using Pocket Full of Colors in speech therapy

Frequent Speech Sounds:

/m/ initial
/k/ initial
/l/ medial
/air/
/er/

Themes:

Women’s History Month
perseverance
art

Book Details:

Diverse Characters: Yes
Age Recommendation: Elementary, Late Elementary, Middle School

Pocket Full of Colors

By Amy Guglielmo

Mary Blair lived her life in color: vivid, wild color. From her imaginative childhood to her career as an illustrator, designer, and animator for Walt Disney Studios, Mary wouldn’t play by the rules. At a time when studios wanted to hire men and think in black and white, Mary painted twinkling emerald skies, peach giraffes with tangerine spots, and magenta horses that could fly.

This joyful Women's History Month book can be used in speech therapy to address social/emotional issues like persistence, not settling, and women in the workplace. It is also great for illustration study, describing, character analysis and for targeting figurative language as well as for sounds including: /m/ initial, /k/ initial, /l/ medial, /air/ and/er/! Discover more of the speech and language teaching concepts for using Pocket Full of Colors in speech therapy below: 

Key Teaching concepts

Narrative Structure:

complete episode
biography
expository text

Narrative Concepts:

sequencing
vocabulary
character analysis
social/emotional
figurative language
describing
adjectives
verbs (regular past tense)
text features
theme/message
inferencing
predicting
illustration study

Sequencing:

order of events that led to Mary working on It’s a Small World

Vocabulary:

collected, hue, West, sun-bleached, russet, taupe, sienna, glimpsed, azure, grove, viridian, mauve, Great Depression, cerulean, celadon, cerise, vivid, rejected, emerald, capture, vibrant, scenery, fuchsia, indigo, concept, advertising, condition, sensation

Character Analysis:

Mary believed in her work and was not impacted by those who did not understand it. She took opportunities that would make her a better artist, left when it wasn’t what she thought it would be and found a place where she belonged in the end.

Social/Emotional:

believing in yourself
never settling
relating feelings to colors
women in the workplace

Figurative Language:

imagery
idioms (black and white, close to her heart, let her colors wash over her)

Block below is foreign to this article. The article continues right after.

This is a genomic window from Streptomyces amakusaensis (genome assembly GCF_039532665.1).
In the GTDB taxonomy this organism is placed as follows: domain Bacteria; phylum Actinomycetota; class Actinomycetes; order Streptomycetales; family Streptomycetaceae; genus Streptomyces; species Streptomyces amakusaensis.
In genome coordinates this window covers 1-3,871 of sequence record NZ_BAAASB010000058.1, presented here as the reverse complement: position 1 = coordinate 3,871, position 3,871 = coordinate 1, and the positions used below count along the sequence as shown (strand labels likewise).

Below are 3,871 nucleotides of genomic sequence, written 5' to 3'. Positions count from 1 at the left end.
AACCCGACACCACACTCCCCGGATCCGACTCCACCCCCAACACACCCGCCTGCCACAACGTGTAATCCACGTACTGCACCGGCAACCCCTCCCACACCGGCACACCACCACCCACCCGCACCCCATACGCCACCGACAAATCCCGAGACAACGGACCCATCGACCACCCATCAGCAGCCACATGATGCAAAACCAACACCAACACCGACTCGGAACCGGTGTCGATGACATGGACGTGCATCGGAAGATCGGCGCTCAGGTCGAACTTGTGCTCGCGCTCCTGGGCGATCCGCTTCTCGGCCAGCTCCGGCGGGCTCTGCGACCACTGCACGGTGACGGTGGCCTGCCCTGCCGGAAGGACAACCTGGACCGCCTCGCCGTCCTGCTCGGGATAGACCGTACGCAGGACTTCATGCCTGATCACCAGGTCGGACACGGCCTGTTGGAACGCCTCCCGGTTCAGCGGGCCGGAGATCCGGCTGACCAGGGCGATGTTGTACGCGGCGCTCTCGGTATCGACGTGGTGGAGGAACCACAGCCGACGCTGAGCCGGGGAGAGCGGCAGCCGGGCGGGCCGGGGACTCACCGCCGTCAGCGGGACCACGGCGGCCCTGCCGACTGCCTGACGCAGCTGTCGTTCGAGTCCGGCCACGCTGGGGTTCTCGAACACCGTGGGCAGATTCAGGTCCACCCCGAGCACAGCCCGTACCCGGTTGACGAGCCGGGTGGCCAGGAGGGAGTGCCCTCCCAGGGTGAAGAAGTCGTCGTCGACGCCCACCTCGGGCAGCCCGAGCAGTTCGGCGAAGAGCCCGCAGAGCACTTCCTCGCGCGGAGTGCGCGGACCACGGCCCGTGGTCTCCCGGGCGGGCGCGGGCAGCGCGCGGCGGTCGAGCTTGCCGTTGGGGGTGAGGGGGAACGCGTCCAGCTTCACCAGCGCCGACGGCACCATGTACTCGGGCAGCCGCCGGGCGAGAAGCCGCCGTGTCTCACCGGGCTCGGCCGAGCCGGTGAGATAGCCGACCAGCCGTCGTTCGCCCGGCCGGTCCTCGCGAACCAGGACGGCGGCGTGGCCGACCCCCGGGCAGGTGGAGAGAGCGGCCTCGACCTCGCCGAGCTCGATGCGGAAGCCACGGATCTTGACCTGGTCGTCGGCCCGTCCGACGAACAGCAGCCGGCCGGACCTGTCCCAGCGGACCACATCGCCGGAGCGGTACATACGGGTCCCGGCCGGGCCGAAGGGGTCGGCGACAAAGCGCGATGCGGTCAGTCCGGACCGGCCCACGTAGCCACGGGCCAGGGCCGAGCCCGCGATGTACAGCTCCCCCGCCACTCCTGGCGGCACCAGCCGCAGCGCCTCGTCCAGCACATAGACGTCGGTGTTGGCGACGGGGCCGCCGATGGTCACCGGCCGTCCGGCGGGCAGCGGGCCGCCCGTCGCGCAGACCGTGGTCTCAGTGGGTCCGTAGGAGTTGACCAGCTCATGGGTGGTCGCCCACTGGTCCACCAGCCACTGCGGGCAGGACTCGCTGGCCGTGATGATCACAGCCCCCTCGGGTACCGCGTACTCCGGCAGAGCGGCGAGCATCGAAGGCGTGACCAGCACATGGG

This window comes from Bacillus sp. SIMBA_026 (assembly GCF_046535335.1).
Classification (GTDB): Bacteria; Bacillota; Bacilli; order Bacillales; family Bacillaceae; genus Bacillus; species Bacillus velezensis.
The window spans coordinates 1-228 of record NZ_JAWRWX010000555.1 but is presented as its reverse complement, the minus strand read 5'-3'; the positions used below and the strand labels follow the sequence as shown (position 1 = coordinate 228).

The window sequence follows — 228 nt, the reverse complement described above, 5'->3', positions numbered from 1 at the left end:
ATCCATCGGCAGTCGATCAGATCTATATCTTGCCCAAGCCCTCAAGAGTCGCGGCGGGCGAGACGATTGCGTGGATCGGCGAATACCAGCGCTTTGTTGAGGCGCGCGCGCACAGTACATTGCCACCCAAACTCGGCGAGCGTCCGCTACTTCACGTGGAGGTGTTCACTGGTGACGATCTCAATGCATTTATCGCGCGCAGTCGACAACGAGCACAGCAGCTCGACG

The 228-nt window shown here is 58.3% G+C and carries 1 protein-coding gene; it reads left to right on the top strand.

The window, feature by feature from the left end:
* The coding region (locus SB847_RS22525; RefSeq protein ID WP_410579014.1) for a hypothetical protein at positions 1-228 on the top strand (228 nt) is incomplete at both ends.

metaphors (out of the blue, colors took her on a trip around the globe)

Grammar:

adjectives
verbs (regular past tense)

Text Features:

large text
ellipses
moving text

Inferencing:

How do you think Mary collected colors of every shade and every hue?
How do you think Lee showed her rosy pink and blushing red?
What did it mean if she kept them close to her heart?
If no one was buying rainbows, how do you think life was around that time?
How did Mary feel when she got the job at Walt Disney Studios? How do you know?
How do you think the men worked if they were only interested in “black and white”?
Why do you think her work was rejected?
How did the men feel about her work?
What did they think about it?
How did Mary feel in South America?
What did the men think of her work after she returned from South America?
How did she feel leaving Walt Disney?
How do you think Mary felt working on her own?
What did Mary think about Walt calling her?
What did people think about the ride when it opened?
How did Mary and Walt feel about it?

Predicting:

What do you think she put in her pocket?
What do you think she saw that was russet, taupe, and sienna?
What do you think she saw when she arrived in California?
What do you think Mary will do with her talent?
What do you think Mary and Lee will do together?
Where do you think was “buying rainbow”?
Where do you think Mary could meet new colors in South America?
Where do you think she went after she left Walt Disney?
What do you think happened one day out of the blue?
What do you think Mary told Walt?